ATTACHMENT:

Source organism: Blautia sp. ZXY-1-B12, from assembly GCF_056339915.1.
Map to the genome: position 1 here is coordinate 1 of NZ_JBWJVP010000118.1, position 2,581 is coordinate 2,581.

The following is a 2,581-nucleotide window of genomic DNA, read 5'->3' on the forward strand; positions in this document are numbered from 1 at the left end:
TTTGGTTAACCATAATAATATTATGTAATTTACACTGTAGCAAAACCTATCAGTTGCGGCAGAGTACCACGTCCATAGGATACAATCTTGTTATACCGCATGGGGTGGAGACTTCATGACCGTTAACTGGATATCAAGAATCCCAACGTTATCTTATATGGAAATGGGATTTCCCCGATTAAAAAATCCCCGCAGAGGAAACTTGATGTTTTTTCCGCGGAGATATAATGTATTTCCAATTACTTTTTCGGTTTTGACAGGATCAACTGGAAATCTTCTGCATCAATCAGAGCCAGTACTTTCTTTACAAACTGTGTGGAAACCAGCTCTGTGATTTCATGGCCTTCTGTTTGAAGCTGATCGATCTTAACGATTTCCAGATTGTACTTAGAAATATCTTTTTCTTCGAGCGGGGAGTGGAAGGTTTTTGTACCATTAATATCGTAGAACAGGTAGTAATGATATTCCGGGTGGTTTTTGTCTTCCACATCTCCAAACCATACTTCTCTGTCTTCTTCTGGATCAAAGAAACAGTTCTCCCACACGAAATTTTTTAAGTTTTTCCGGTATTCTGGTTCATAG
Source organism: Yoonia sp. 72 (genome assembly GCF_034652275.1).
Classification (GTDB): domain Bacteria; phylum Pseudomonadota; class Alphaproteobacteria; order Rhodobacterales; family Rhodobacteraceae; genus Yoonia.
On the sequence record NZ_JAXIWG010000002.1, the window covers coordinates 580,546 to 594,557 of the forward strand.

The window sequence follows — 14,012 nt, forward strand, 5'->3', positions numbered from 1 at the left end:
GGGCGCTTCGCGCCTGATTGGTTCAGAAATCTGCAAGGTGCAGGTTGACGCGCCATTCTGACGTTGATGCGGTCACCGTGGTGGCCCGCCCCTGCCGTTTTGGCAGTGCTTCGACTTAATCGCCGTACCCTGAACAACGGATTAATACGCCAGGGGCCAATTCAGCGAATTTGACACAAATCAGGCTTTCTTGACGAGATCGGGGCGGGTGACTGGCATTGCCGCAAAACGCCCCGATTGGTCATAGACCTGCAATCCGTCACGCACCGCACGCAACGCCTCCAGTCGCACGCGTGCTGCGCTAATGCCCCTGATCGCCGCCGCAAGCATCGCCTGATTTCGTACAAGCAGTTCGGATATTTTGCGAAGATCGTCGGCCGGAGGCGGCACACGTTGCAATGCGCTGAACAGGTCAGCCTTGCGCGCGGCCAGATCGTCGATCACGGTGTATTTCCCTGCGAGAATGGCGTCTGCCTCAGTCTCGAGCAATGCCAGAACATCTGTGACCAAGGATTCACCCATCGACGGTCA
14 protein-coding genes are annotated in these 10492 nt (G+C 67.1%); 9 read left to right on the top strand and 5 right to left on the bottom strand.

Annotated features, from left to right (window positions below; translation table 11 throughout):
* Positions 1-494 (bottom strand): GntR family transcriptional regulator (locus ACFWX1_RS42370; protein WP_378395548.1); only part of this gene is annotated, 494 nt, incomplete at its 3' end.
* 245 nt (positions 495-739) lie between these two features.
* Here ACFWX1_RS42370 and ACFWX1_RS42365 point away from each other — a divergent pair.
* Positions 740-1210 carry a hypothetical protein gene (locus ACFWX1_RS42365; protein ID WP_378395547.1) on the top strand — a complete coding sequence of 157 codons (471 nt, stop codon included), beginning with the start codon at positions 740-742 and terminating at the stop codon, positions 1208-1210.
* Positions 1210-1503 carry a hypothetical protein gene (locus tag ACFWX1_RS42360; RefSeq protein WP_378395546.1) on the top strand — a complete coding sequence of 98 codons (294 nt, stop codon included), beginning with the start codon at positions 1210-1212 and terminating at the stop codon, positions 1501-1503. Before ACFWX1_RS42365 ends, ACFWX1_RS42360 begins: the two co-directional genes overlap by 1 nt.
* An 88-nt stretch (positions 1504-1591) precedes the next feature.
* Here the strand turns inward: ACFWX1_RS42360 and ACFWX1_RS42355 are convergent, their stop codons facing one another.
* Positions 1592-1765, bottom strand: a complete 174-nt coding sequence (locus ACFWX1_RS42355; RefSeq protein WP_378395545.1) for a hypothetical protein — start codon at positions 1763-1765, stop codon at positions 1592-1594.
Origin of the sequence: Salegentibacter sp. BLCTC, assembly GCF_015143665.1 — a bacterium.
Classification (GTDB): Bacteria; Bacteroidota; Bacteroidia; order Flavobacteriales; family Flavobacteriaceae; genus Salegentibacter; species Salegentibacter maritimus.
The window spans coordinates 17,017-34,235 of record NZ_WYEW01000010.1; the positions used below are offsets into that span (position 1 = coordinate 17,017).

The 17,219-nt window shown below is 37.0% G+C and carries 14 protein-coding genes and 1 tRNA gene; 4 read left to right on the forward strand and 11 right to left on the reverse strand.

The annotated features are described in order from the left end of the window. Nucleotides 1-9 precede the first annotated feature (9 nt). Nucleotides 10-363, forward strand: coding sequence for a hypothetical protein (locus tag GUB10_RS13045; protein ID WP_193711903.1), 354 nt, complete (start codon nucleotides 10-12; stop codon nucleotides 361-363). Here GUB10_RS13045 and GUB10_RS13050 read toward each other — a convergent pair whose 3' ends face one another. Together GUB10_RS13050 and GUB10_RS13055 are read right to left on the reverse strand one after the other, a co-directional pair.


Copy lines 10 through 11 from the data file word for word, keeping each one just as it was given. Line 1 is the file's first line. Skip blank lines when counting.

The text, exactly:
14 protein-coding genes are annotated in these 10492 nt (G+C 67.1%); 9 read left to right on the top strand and 5 right to left on the bottom strand.

Annotated features, from left to right (window positions below; translation table 11 throughout):